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Tuesday, 6 November 2012
Bhattacharya Pranab Kumar 's Name in American Philosophical Society in John Clarke Slater Papers 81.0 Linear feetMss.B.SL2p http://www.amphilsoc.org/mole/view?docId=ead%2FMss.B.SL2p-ead.xml in Quantum science [ see detailed inventory series -1 inventory]
After receiving his doctorate from Harvard in 1923, the physicist John Clarke Slater did postgraduate work at Cambridge University and on the continent working n quantum theory with both Niels Bohr and Werner Heisenberg. Slater was appointed to the head of the department of physics at MIT in 1930, which he and Karl Compton worked effectively to transform into one of international stature. His own work on the electromagnetic theory of microwaves was fundamental to the development of radar systems. During the Second World War, he was affiliated with the radiation laboratory and after he helped found the solid state and molecular theory group, the interdisciplinary Center for Materials Science and Engineering, the Research Laboratory of Electronics, and the Laboratory for Nuclear Science. After his retirement from MIT in 1966, Slater moved to the University of Florida, remaining active until his death in 1976.
The Slater Papers contains a wealth of information on the development of physics at MIT, as well as Slater's post-1966 work at the University of Florida. There are about 133 (7 linear ft.) research notebooks, 1944-1976, and a long series (30 linear ft.) of folders, containing lectures, scientific notes, drafts of manuscripts and papers, correspondence during his collaboration with the Los Alamos Labs, 1966-1970, and extensive correspondence relating to the National Academy of Science. Information about American-Swedish exchange in quantum science is located in the correspondence with Per-Olov Löwdin.
Naturally inclined to interdisciplinarity, John Clarke Slater was an important proponent of quantum theory, a pioneer in the electromagnetic theory of microwaves, an early materials scientist, and a significant player in the 20th century development of physics at the Massachusetts Institute of Technology. Raised in an academic family in Rochester, NY, Slater had earned degrees in physics at Rochester (AB 1920) and Harvard (PhD 1923) before the age of 24. After receiving his doctorate, he entered into one of the most productive periods of his research career, studying as a Sheldon Fellow at Cambridge and Copenhagen, the latter under Niels Bohr, during which time he whetted his appetite for quantum theory while working on the quantum mechanics of the chemical bond. At this early point in his career, Slater developed what would become his personal approach to physics using quantum theory to integrate the theoretical and practical applications in the study of atoms, molecules, and solids.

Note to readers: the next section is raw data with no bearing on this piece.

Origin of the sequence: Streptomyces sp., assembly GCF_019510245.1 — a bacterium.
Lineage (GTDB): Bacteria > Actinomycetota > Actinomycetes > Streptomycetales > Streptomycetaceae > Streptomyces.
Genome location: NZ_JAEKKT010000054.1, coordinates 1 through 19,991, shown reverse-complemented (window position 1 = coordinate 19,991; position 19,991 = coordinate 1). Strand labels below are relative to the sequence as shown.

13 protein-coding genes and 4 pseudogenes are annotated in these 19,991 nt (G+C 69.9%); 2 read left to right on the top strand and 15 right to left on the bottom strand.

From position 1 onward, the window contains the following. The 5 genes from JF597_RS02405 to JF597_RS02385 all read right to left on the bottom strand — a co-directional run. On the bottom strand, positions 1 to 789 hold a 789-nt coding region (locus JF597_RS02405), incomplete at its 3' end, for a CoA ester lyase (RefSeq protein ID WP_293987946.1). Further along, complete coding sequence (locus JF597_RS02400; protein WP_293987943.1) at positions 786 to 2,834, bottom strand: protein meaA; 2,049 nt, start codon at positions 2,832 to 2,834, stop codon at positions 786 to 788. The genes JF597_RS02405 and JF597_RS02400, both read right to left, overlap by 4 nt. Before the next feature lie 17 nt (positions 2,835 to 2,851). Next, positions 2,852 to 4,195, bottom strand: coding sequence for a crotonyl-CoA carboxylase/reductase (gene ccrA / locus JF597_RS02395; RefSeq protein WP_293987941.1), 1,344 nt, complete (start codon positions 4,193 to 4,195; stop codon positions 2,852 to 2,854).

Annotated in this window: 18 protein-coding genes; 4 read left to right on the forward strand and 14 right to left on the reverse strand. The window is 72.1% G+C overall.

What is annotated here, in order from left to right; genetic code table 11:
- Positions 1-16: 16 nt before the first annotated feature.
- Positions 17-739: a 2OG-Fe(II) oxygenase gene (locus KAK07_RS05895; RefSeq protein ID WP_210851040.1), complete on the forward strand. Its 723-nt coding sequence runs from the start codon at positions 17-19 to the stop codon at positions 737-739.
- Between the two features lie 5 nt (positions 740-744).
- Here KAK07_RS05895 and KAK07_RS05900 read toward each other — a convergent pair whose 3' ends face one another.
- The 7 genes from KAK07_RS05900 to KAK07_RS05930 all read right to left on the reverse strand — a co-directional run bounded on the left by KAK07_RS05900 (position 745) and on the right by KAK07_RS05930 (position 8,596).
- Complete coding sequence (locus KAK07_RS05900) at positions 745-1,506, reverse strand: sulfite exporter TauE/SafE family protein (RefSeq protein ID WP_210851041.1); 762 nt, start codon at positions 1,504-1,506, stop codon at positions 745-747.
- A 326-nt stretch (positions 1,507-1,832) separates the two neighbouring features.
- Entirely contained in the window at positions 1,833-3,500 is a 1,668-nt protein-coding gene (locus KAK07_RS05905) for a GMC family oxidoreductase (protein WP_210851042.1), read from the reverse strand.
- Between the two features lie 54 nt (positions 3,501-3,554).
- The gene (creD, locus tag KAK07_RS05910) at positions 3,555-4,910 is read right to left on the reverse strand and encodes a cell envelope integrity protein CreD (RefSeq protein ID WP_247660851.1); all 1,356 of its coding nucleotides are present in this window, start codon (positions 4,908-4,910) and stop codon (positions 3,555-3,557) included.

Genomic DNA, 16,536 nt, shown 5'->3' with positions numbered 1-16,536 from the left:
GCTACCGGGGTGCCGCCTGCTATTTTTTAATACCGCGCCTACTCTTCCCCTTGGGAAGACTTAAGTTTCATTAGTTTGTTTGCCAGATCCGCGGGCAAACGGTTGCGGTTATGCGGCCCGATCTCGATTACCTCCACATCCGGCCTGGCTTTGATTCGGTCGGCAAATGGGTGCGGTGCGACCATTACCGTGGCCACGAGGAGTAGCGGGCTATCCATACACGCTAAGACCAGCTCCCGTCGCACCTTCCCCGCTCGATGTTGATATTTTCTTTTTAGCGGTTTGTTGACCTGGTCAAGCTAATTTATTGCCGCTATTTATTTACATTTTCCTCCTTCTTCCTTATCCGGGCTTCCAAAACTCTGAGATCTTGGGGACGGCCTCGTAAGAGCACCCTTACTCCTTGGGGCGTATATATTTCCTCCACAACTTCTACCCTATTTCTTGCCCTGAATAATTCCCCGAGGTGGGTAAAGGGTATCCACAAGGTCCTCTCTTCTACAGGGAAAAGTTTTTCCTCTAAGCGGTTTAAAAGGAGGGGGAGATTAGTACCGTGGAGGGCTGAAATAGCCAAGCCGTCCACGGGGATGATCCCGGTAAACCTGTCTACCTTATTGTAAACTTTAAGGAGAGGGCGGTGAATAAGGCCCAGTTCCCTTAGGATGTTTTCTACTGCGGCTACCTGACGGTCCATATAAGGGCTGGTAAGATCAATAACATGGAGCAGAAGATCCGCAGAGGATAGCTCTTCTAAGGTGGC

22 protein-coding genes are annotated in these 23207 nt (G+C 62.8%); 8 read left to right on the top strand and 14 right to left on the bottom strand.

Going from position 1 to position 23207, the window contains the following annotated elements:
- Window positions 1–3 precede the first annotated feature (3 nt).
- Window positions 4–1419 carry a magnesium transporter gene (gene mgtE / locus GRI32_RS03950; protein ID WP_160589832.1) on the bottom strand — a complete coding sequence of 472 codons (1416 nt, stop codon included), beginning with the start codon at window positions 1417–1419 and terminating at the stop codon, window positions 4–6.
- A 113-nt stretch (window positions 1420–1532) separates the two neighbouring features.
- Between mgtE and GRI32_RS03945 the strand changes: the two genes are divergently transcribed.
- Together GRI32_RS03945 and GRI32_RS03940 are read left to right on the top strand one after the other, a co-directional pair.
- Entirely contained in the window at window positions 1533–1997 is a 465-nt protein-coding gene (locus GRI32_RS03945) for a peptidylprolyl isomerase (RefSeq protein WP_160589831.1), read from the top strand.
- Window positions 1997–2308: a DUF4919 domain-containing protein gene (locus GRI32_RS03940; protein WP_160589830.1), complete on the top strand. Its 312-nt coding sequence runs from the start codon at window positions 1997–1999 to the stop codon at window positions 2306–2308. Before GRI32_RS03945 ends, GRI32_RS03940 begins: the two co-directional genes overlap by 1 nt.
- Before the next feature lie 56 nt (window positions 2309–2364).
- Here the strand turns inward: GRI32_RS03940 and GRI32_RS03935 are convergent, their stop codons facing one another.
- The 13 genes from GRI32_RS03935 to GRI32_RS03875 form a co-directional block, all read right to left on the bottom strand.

After his return from Europe, Slater spent a few years in contented academic vagabondage, employed as an instructor at Harvard, but spending time at Stanford (summer, 1926) and Chicago (1928), until once again earning passage to Europe. As a Guggenheim fellow, he continued his studies in quantum theory under Werner Heisenberg until receiving the call to MIT. In 1930, the newly appointed president of MIT, Karl T. Compton, hired Slater to head the Department of Physics, and over the next decade, the two together helped to assemble a department of international repute. Identifying key areas of interests in physics and luring such talented persons to the university as George Harrison in spectroscopy, Robley Evans in radioactivity, and Robert J. van de Graaf in nuclear physics, Slater helped to guide a remarkable expansion of the department during the height of the Great Depression. During this period, his own research into the electromagnetic theory of microwaves, conducted with colleagues Julius Stratton and Nathaniel Frank, helped establish the theoretical basis for the development of radar. During the Second World War, Slater worked at the famed radiation laboratory at MIT, developing improvements in radar and the magnetron.
Slater served as chair of the Department of Physics until 1952, when he was appointed MIT's first Institute Professor and Harry B. Higgins chair, allowing him even greater latitude in pressing his interdisciplinary agenda. After a year spent at Brookhaven Laboratories, he returned to MIT to help establish the renowned group in solid state and molecular theory and the interdisciplinary Center for Materials Science and Engineering, the Research Laboratory of Electronics, and the Laboratory for Nuclear Science. The new perspectives on materials science emanating from these groups was instrumental in the development of the transistor, in part through the doctoral work of one of Slater's best known students, William Shockley.
After Slater retired from MIT in 1966, he was hired by the University of Florida as Graduate Research Professor of Physics and Chemistry, remaining active at both institutions until his death in 1976. Slater's voluminous publications include several key works in shaping the several fields in which worked, including Chemical Physics(1939), Microwave Electronics (1950), Quantum Theory of Matter (1951), Quantum Theory of Atomic Structure (1960) and Quantum Theory of Molecules and Solids (1963-1966). Among his students were two Nobel laureates, Richard Feynmann and William Shockley.